"Staying in" to block doesn't necessarily mean never leaving the backfield. In this case, what he was referring to is whether or not Norwood immediately vacates the backfield to run a route. Staying in long enough to get a chip block is considered "staying in" to block, at least at the snap.

    It's a quick read by the defender, causing him to pick which angle to attack based upon Norwood's initial movement. Norwood's job on that play, as far as the weak-side blitz was concerned, was to delay the outside blitzer just enough to prevent him from affecting McCarron's throw to Yeldon.

    He broke that play down perfectly. Everyone, and I mean everyone, on the field on that play did their jobs. It was just a perfect offensive play call, a perfect foil, to the call made by the defense. No one messed up, either for Alabama or LSU. Everyone had their assignment and carried it out just the way it's taught. It was simply a perfect play called at the perfect time.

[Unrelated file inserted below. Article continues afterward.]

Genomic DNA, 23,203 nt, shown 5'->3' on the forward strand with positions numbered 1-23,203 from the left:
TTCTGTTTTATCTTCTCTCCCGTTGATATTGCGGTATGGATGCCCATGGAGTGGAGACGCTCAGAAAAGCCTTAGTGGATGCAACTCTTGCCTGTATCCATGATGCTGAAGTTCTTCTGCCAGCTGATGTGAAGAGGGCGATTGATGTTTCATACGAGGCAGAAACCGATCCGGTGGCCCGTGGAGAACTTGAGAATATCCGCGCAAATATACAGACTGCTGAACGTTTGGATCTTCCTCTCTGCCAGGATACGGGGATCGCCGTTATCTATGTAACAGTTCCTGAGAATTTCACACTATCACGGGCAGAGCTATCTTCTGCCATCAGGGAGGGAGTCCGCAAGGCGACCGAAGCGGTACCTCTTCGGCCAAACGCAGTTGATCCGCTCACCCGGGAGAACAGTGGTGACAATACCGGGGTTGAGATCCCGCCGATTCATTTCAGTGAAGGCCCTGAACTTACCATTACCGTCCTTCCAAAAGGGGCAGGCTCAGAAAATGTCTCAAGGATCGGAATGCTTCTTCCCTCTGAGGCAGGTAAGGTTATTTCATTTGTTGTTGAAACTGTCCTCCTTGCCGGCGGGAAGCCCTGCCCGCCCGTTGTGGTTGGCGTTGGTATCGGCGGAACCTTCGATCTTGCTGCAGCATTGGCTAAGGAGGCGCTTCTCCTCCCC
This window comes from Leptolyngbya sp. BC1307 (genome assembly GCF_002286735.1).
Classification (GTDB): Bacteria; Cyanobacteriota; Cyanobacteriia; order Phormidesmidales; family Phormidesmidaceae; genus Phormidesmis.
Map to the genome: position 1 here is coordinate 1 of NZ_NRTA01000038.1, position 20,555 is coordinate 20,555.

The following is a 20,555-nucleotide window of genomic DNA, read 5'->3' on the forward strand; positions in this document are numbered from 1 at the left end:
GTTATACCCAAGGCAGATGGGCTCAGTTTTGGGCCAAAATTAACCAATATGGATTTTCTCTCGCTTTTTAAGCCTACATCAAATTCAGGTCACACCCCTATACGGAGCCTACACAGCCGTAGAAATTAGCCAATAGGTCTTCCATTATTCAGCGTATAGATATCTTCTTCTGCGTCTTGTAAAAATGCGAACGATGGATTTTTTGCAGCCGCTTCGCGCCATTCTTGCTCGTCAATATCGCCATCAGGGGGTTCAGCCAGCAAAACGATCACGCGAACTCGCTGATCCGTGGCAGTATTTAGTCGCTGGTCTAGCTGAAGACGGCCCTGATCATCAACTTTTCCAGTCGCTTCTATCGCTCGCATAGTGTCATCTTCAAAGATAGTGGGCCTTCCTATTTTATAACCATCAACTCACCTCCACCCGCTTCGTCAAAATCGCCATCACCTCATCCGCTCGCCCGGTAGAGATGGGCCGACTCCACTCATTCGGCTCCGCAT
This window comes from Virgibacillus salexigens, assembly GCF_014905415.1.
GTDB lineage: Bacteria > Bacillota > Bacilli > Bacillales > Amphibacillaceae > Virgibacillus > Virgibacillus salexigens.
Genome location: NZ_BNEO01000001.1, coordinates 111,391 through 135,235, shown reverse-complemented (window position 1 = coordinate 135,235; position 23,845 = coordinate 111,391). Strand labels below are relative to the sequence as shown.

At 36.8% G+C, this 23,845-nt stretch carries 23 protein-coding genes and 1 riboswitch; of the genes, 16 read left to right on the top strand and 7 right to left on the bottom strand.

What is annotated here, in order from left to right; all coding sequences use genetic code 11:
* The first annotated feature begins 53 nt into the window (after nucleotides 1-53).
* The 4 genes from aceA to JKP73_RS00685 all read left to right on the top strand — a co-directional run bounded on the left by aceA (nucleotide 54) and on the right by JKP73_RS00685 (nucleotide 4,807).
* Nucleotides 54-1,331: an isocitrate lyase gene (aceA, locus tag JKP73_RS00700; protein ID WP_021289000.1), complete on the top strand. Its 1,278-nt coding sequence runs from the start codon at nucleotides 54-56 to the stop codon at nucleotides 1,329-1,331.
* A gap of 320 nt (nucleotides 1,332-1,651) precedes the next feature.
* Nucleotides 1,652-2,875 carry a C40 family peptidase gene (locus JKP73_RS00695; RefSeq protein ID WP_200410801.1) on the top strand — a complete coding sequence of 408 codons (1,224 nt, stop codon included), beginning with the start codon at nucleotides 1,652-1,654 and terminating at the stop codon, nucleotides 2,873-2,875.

The only people to blame for that last drive, as far as LSU is concerned, is Miles and Chavis. They didn't necessarily make bad defensive play calls but they were predictable. LSU's modus operandi, in two-minute defense, is to play a bit soft in coverage to keep everything in front of them until you get to around their 30 yard line. Then they get aggressive and start blitzing with 2 or 3 extra guys, counting on their man coverage in the shortened field, hoping you'll make a mistake by taking a sack or throwing up an interception.


    Of course, Miles seems to be very reluctant to ever specifically blame himself, almost always passing the buck on to his players.
    I have yet to figure out why common sense and common courtesy are called common.
    - Unknown

    Tradition is always under construction.
    - Nick Saban

  14. #13

    Re: SIAP....Another autopsy of AJ to TJ from the corndog side...

    Nice breakdown - really show not only how great that call was, but just how well it was executed. Sometimes the defense does everything right and still loses on a play. Thankfully this time it was their D.
    I have offended God and mankind because my work did not reach the quality it should have. - the last words of Leonardo da Vinci